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HSBC execs face resignation calls, but Panama Papers effect remains uncertain


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HSBC execs face resignation calls, but Panama Papers effect remains uncertain

ThePanama Papers revelations have thrust HSBC Holdings Plc into a familiar position and led tofresh calls for change at the top of the global giant, but an analyst and abarrister said it is too early to determine the scale of the papers' fallout.

from Panamanianlaw firm Mossack Fonseca have illustrated that banks across the world, but particularlyin Europe, established corporate entities based in countries with reputationsfor lax financial regulation, such as the Seychelles, the British VirginIslands and Panama. Of the banks that used the law firm to set upoffshore entities, HSBC's Monaco and Swiss units were the fourth- and fifth-most prolific. In all, HSBCand its affiliates are said to have created more than 2,300 offshore companieson behalf of clients since the 1970s.

HSBCwas reported April 5 to have lobbied to Mossack Fonseca on behalf of Rami Makhlouf, aSyrian businessman and cousin of the country's president, Bashar al-Assad. Thelaw firm's compliance department noted in early 2011 that Makhlouf had been ona U.S. sanctions list since 2008, but the U.K.-based bank vouched for him, andMossack Fonseca ceased doing business with Makhlouf's firms only in Septemberthat year.

Thepapers also show that HSBC's former CEO, Michael Geoghegan, used offshorecompanies to minimize his tax liabilities, including while he was still at thebank, The Guardian wrote April 7.

Theuse of offshore subsidiaries is not illegal, and there are legitimate reasonsfor holding money offshore, but the mechanism can make it easier to evade taxor even hide the proceeds of crime.

Resignation calls

JohnMann, a Labour member of parliament who sits on the Treasury Select Committee,said that should the allegations arising from the Panama Papers prove accurate,bankers at HSBC and elsewhere should be held accountable.

"Thereshould be resignations at the top of HSBC," Mann wrote in an email toS&P Global Market Intelligence.

ButLaith Khalaf, a senior bank analyst at Hargreaves Lansdown in Bristol, U.K.,said that although skeletons are likely to emerge from banks' closets, there isno suggestion yet that any lender did something illegal in working with MossackFonseca. He noted that the U.K.'s Financial Conduct Authority has set an April15 deadline for lenders and other firms to complete initial investigations intowhether they are linked to the revelations.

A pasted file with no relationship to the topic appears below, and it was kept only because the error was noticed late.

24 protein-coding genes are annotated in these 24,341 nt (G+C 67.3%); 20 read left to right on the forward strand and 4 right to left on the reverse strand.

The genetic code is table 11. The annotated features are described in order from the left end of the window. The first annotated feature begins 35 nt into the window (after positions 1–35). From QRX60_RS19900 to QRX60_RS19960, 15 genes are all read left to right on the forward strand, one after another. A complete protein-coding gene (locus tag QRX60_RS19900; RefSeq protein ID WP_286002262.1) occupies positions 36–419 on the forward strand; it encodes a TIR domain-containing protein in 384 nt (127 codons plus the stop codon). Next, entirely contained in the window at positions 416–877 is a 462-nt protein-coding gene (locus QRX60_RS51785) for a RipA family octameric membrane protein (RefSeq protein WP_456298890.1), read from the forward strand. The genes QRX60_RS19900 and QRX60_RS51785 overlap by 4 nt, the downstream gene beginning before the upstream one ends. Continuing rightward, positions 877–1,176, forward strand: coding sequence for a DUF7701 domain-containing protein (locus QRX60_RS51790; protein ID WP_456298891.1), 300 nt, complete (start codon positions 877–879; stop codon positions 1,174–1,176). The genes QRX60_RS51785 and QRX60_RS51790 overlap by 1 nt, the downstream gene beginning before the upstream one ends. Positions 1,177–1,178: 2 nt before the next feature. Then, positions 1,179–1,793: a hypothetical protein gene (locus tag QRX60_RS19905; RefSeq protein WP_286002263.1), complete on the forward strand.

"TheFCA has asked banks to detail their involvement, but that is an ongoing process.It is very premature to ask for people's heads," said Khalaf. The filesrepresent "an overarching risk" for the banks because of the closescrutiny they invite, but he warned that suspicions are not enough. "HSBC[executives] are innocent until proven guilty," Khalaf said.

ForHSBC and in particular HSBCPrivate Bank (Suisse) SA, the Panama Papers are not the firstawkward revelation in recent years. A trove of data originally removed byformer employee Hervé Falciani in the mid-2000s was published in February 2015in what became known as SwissLeaks. Several countries have pursued legal actionagainst HSBC and its subsidiaries over the tax evasion allegedly detailed inthe data cache.

Thebank also agreed inDecember 2012 to pay $1.92 billion to settle U.S. allegations that enabled Mexicandrug lords and others to evade money laundering and terrorist financing laws. U.S.officials said April 1 that a monitor installed as part of the agreementremains "unable to certify that the bank's compliance program isreasonably designed and implemented to detect and prevent violations" ofthose laws, according to Reuters.

Focus on banks, campaignersays

RobertPalmer, a campaigner and bank policy analyst at anticorruption charity GlobalWitness in London, said scrutiny should focus on banks rather than on MossackFonseca, which is not an essential part of the offshore industry. "MossackFonseca is a relatively small company. They are just glorified paperpushers," he said, adding that many other providers of similar servicesare likely to be working at the behest of global banks.

"Theseoffshore firms get clients with the help of banks onshore. Their businessreally comes from banks," he added. "Banks need to do a much betterjob at assessing risk, going beyond a ticking-the-box approach."

JolyonMaugham QC, a London-based barrister specialized in finance, said in aninterview that although political pressure against the U.K. government and HSBC"is certainly ramping up," it's too early to say whether HSBC seniordirectors should feel compelled to resign. "Depends what turns up,"he said, referring to the investigations into the Panama papers.

Maughamadded that the government might have to review the "tolerant regulatoryregime" that is part of the U.K.'s offer to the international financialcommunity.

HSBCsaid in a written statement that it cannot comment on individuals "even toconfirm or deny they are customers. We work closely with the authorities tofight financial crime and implement sanctions. Our policy is clear thatoffshore accounts can only remain open either where clients have beenthoroughly vetted, where authorities ask us to maintain an account for thepurposes of monitoring activity, or where an account has been frozen based onsanctions obligations."

Thebank did not respond to questions about whether it is expecting a newregulatory intervention following the Panama Papers revelations. Ittold The Guardian in connection withthe Makhlouf report that: "The allegations are historical, in some casesdating back 20 years, predating our significant, well-publicized reformsimplemented over the last few years."